Facebook officials say they have built a positive relationship with residents of the Belle Haven neighborhood adjoining their headquarters.
It is difficult to find Belle Haven residents who don't agree.
An Almanac reporter met with a number of Belle Haven residents in the past several months, many of them known to be outspoken advocates for their neighborhood, to ask them about the newcomer in their midst.
They range from Rose Bickerstaff, who has lived in Belle Haven for more than 40 years, to Juliana Parker, a 16-year-old who has been there for eight years.
Rachel Bickerstaff, the president of the Belle Haven Neighborhood Association, says she "married into the neighborhood" when she married Rose's son David, and brought up two daughters there who are now 17 and 21.
"It's been all pros for me as far as Facebook being in the neighborhood," Rachel Bickerstaff says. "They care about what we want."
Vicky Robledo says that her biggest concern about Facebook "is how their community is going to integrate into our community." While most Facebook employees are white, Asian or from India, "our community is black and Latino," she says. "Belle Haven is such a wonderful diverse community."
Sheryl Bims says that while traffic is bad in the area, if "Facebook just disappeared, I'd still be stuck not being able to get out of my driveway."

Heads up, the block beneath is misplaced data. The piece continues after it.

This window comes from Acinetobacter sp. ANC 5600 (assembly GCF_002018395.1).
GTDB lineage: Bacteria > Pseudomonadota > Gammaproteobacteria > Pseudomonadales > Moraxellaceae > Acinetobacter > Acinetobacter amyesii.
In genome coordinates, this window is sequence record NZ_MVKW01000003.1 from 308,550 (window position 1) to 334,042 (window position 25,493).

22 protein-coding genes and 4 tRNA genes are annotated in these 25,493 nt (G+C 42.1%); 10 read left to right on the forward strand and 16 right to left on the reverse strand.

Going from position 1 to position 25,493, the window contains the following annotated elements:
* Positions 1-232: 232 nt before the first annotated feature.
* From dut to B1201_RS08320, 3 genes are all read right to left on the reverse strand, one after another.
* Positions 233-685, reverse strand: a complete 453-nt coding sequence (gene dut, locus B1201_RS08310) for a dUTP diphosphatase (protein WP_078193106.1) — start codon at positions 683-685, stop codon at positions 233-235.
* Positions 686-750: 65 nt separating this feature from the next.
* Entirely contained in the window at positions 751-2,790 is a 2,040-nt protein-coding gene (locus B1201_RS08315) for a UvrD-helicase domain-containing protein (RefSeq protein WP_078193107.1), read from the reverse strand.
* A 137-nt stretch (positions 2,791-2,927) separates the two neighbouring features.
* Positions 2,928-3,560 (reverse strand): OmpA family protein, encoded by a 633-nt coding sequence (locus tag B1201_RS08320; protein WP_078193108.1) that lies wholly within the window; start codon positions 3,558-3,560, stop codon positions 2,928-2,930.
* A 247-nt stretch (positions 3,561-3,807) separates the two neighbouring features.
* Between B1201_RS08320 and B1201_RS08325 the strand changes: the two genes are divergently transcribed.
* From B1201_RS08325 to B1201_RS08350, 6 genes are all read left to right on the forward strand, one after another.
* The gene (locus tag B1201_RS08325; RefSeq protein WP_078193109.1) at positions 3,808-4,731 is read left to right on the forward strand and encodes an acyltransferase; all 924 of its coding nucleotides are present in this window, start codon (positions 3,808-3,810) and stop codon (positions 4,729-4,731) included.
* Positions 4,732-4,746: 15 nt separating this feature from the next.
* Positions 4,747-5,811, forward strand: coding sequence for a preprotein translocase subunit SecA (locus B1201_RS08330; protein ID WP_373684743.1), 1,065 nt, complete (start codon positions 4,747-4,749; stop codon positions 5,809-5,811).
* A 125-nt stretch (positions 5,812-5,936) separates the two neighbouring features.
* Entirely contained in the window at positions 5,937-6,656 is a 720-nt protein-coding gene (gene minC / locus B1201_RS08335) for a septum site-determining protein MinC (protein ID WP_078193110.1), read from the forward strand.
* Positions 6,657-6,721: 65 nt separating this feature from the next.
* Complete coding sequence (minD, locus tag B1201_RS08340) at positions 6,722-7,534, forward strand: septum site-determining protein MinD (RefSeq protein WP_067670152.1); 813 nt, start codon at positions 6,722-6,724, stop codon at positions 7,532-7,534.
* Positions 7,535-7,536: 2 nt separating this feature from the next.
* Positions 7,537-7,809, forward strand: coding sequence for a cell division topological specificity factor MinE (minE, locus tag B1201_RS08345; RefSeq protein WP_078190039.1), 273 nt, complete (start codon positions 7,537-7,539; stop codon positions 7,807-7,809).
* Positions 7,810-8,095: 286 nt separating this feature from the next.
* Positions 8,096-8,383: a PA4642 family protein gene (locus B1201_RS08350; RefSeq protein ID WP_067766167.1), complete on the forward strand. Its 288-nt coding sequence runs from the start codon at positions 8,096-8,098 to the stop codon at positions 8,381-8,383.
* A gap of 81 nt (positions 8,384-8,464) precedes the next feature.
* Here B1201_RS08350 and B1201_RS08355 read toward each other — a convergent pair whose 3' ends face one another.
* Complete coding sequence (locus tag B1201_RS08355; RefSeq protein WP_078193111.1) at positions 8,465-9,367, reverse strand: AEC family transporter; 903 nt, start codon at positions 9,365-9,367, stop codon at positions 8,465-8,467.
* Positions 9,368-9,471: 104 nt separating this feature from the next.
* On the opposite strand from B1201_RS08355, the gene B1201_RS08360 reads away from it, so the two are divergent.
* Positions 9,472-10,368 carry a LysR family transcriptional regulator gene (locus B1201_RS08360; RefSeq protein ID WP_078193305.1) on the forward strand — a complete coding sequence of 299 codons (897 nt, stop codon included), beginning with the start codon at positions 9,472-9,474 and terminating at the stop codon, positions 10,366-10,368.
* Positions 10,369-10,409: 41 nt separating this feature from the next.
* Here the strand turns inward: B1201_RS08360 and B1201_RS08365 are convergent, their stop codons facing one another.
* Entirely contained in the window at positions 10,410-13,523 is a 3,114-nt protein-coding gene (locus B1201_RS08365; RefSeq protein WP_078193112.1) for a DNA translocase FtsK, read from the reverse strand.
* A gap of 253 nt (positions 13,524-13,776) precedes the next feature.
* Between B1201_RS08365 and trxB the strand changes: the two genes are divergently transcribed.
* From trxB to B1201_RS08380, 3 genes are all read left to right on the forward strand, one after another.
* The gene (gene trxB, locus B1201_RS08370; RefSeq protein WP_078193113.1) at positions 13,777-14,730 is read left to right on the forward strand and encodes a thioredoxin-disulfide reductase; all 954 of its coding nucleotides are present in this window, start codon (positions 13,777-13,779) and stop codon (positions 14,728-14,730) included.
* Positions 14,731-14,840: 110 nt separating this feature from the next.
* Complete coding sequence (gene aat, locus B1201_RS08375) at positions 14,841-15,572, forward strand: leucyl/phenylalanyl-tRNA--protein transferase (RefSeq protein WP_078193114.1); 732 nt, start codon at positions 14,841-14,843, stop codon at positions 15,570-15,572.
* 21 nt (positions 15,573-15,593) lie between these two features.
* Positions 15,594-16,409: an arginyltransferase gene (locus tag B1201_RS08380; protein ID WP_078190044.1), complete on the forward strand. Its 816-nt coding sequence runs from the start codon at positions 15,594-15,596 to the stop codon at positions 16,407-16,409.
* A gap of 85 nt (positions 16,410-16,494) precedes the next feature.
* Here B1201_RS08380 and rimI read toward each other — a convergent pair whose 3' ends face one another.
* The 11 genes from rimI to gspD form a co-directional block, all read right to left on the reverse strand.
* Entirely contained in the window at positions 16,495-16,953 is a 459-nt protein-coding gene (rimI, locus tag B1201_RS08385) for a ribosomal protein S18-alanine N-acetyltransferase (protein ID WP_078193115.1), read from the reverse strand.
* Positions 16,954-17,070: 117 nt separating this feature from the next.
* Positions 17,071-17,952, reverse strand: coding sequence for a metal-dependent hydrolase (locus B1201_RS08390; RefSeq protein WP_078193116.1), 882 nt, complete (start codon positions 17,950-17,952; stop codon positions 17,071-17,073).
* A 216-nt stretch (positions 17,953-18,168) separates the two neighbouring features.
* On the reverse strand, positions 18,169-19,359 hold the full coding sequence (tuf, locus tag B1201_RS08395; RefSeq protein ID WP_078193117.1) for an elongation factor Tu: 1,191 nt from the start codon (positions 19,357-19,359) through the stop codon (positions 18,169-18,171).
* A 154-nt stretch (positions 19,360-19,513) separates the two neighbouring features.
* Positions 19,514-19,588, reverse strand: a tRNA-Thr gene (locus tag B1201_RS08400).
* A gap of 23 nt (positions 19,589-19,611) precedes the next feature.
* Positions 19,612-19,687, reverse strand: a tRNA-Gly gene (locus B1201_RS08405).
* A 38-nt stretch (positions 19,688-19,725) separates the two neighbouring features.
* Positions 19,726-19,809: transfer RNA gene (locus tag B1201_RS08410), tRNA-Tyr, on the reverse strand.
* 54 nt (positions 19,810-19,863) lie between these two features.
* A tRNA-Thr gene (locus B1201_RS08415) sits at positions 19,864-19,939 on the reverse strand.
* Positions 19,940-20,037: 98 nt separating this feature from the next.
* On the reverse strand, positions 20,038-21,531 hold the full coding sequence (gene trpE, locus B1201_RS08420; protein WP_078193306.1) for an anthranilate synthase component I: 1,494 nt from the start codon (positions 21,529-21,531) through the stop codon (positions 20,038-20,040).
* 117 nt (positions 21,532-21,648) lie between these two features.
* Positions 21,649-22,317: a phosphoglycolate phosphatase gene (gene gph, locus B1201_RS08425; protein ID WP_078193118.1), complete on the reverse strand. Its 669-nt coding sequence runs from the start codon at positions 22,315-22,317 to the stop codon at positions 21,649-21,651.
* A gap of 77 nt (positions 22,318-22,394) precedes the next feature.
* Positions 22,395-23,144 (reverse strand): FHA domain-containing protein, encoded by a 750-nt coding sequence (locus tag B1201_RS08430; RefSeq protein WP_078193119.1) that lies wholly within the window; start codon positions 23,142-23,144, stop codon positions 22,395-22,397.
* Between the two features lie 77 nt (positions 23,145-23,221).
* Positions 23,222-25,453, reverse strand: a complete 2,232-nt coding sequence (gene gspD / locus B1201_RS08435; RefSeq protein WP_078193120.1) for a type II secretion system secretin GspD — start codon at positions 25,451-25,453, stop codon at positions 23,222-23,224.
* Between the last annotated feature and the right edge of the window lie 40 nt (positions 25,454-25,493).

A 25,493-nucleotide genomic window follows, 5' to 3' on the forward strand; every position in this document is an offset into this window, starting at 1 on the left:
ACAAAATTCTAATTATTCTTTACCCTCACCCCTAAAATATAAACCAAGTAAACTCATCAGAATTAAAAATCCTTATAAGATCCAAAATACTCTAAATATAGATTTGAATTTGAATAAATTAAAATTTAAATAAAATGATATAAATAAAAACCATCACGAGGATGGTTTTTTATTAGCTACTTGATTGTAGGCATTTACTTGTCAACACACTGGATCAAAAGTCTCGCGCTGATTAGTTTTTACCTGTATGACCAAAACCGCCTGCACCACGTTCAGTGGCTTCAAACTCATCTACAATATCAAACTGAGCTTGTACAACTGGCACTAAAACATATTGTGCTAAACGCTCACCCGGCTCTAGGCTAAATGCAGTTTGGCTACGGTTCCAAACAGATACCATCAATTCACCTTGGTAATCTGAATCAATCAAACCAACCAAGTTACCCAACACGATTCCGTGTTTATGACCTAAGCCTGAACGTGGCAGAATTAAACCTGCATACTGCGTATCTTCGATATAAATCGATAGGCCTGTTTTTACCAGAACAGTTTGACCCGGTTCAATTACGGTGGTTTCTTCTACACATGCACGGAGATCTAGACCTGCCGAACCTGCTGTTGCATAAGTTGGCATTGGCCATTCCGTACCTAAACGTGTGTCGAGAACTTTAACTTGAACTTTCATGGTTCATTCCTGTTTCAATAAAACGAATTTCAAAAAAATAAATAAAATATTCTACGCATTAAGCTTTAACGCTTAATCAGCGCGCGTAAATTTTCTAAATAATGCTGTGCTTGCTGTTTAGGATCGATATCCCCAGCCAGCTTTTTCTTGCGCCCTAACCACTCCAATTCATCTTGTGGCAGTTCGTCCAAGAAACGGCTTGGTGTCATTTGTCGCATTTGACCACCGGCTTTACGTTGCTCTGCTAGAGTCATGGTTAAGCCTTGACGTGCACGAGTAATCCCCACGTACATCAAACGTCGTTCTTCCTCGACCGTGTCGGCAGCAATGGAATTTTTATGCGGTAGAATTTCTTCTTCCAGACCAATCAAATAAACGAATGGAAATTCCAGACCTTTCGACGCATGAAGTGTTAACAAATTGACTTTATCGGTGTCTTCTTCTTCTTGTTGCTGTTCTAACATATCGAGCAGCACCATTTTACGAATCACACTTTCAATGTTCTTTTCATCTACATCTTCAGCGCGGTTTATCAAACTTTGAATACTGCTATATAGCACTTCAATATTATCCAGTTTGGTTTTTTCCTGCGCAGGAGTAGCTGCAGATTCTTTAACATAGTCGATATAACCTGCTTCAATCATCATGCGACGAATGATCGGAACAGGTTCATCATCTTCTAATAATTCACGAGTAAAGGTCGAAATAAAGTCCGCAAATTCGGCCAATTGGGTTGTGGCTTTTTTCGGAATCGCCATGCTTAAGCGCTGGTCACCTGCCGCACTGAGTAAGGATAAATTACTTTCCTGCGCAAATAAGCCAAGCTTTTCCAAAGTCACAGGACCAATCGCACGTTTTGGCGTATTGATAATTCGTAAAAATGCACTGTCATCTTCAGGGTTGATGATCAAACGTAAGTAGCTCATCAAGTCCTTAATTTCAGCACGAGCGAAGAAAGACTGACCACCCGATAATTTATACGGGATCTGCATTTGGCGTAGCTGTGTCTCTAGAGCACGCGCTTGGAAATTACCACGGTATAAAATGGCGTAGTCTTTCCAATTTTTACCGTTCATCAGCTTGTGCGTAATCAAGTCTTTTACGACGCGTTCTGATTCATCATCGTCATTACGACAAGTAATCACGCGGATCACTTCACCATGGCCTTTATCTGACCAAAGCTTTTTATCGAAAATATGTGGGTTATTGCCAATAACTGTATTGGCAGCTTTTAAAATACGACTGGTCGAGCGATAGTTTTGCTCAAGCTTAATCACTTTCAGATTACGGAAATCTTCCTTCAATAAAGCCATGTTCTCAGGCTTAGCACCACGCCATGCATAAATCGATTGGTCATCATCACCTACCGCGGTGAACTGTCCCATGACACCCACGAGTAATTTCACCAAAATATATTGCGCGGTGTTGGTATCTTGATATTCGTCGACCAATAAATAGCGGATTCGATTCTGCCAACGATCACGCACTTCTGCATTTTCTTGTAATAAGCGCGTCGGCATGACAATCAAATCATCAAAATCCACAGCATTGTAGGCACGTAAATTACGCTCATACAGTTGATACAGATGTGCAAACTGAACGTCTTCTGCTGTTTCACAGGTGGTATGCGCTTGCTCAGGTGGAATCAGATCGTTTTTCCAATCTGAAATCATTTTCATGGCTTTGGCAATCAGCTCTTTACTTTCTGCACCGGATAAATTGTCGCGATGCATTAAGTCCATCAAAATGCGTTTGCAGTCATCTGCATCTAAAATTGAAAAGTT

Whitney Hoermann says she agrees that "Facebook is doing a lot of really good things," and in fact "they get asked to do, and they agree to do, way too much."
"That bothers me," she says. "They are paying for things the city doesn't pay for."
Rose Bickerstaff says that "all the things that have been proposed and have been done by Facebook have been very attractive and an improvement to this community."
It would be surprising to find Juliana Parker saying anything bad about Facebook. The company's founder, Mark Zuckerberg, has been a mentor for her and three other local students since they were in eighth grade.
"Every month we do a dinner," she says. "We have one-on-ones and he asks us about our grades. He makes sure we're doing OK academically, emotionally."
And if that's not enough, Juliana also did a six-week internship for Facebook this summer along with 20 other students from Menlo Park, East Palo Alto and San Francisco. As part of her internship, she traveled to London. "I got to learn a little bit about what it's like to work for Facebook," she says.
While Juliana says some of her friends' rent has gone up so much they are afraid they may have to move out of the area, she thinks the neighborhood has improved.
"I've noticed a change in the community," she says. "It's actually pretty quiet now." With the new police substation and other changes, "now I feel so much safer," she says.
Ramon Sanchez, whose backyard gate opens to the community garden that Facebook is helping the Rotary Club of Menlo Park support, says he is just happy to have a place where he can smell a tomato that "reminds me of my grandparents' village in Mexico for some reason."
Rachel Bickerstaff says her 21-year-old daughter Mercedes, who will graduate from the University of Arizona in December, also did a Facebook internship. Where is Mercedes hoping to work when she graduates?
"They love her, and she loves them," Rachel Bickerstaff says.
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